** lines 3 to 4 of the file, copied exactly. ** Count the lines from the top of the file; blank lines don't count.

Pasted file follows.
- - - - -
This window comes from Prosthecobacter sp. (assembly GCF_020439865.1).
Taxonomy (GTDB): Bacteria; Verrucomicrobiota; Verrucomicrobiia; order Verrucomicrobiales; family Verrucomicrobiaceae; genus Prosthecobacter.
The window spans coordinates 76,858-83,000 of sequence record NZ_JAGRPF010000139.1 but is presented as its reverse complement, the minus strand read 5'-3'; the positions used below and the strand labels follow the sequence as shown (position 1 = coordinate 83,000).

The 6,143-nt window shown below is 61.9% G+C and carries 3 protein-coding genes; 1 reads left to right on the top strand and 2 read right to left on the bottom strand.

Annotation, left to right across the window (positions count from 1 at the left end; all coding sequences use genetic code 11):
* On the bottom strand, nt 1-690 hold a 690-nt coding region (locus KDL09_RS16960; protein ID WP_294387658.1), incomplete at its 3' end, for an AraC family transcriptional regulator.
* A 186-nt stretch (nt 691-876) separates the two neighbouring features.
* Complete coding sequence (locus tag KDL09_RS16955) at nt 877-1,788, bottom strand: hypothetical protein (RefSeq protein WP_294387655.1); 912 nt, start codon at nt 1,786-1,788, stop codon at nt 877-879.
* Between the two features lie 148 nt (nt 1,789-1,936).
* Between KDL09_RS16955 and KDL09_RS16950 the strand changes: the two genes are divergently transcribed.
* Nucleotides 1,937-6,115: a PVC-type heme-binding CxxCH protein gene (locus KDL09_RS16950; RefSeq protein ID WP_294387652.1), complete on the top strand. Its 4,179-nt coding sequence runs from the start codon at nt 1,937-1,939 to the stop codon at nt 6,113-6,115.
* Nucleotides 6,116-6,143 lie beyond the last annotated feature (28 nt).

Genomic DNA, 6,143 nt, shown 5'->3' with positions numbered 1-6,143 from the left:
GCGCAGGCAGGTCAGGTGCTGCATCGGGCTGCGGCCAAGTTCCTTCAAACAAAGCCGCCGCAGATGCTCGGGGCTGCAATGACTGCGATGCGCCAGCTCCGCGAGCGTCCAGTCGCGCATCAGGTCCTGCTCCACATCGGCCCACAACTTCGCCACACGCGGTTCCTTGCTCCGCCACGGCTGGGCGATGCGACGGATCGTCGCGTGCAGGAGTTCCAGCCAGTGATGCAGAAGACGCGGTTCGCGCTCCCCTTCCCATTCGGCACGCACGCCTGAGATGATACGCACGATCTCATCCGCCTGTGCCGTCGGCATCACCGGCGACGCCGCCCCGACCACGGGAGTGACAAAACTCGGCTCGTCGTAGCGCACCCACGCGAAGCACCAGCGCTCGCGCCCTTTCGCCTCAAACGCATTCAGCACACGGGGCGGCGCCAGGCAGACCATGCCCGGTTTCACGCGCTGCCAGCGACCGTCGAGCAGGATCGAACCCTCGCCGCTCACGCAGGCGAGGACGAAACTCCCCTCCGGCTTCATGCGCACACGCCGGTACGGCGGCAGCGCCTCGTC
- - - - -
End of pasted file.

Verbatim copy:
The window spans coordinates 76,858-83,000 of sequence record NZ_JAGRPF010000139.1 but is presented as its reverse complement, the minus strand read 5'-3'; the positions used below and the strand labels follow the sequence as shown (position 1 = coordinate 83,000).

The 6,143-nt window shown below is 61.9% G+C and carries 3 protein-coding genes; 1 reads left to right on the top strand and 2 read right to left on the bottom strand.